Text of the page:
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April 25, 2013 - Image 5

Resource type:
Text
Publication:
The Detroit Jewish News, 2013-04-25

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frontlines >> letters

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Kwame Betrayed Support
From Jewish Community
Contributing Editor Robert Sklar
wrote an excellent article about for-
mer Detroit mayor Kwame Kilpratrick
("Beyond Kwame," April 11, page 1).
I am black and Jewish and was
able to exit Detroit 30 years ago but
watched Kwame's rise to power. His
plans for the city were upbeat and
refreshing.
Kwame spoke at some synagogues
and many Jewish events as he reached
out to the Jewish community with his
explosive visions. The Jewish com-
munity was willing to help him accom-
plish his goals. He envisioned turning
blight into beauty.
The city received the opposite of
Kwame's promises. Corruption ran
rampant. Sex and text became house-
hold names. Kwame blamed the Jews
for his own moral malfunctions and
reached out to Nation of Islam leader
Louis Farrakhan during his reelection
run for mayor in 2005.
I was appalled, especially after the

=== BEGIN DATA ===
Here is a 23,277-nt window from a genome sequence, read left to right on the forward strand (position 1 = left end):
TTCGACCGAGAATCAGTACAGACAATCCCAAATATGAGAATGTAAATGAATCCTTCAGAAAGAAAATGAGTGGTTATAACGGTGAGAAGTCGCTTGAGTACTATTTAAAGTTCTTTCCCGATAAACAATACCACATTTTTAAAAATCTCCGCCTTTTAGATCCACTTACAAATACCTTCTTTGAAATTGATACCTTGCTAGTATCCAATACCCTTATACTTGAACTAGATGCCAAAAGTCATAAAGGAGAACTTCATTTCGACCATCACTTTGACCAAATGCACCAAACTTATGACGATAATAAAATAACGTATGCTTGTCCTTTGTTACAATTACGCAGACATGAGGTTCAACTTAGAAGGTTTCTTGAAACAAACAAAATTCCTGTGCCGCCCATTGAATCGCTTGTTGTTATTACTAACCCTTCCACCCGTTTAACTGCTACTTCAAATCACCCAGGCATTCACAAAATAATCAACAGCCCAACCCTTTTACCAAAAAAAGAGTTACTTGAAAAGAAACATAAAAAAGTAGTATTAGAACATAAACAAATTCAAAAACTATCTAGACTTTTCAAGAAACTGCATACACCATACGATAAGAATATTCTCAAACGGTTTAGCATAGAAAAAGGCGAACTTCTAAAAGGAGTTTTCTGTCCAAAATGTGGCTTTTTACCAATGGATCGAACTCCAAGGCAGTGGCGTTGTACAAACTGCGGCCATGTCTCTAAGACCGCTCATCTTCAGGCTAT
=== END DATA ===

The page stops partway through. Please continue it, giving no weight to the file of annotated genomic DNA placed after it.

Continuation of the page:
Jewish Community Relations Council
had sponsored a trip to Israel for
Kwame in 1999 before his first mayoral
election in 2001.
Kwame is responsible for his own
corruption and lack of morals, not the
Jews. If Kwame ever gets out of jail, I
hope the Jewish community doesn't
extend a hand ever again to him; one
stab in the back is enough.
I hope Detroit gets a good mayor in
the next election. As a black person
I understand the thinking of black
Detroiters, but it is time to get past skin
color and elect the best person to restore
the city to its previous glory. The Jewish
community is willing to help the city no
matter what color the mayor is.

Camille F. McMillan
West Bloomfield

Israeli Alzheimer's Drug
Could Have Potential
I read with interest the several articles
on Alzheimer's Disease (AD) in the
April 18 Jewish News beginning on
page 1. Three areas of research based
on work from Israel were cited. I
thought it important to mention a
fourth area of promising work.
Dr. Illana Gozes began working
with a substance found in increased
amounts in patients with trau-
matic brain injury a number of years
ago when she was a fellow at the
Weizmann Institute of Science. This
substance, a neuropeptide, is termed

Activity Dependent Neuroprotective
Protein (ADNP).
Dr. Gozes is now professor of clini-
cal biochemistry at Tel Aviv University.
She has patented a short chain peptide
called Davunetide that seems to per-
form the same functions as ADNP. This
peptide is administered intra-nasally, is
absorbed into the circulation and does
cross the blood brain barrier (BBB) to
access the neurons that are critical for
maintenance of cognitive and motor
functions.
The mechanism of action for Dr.
Gozes' peptide involves maintenance
and repair of the microtubules of the
neuron. The integrity of the microtu-
bules is vital to maintaining the normal
functions of neurons. Disintegration of
the microtubules leads to cell death.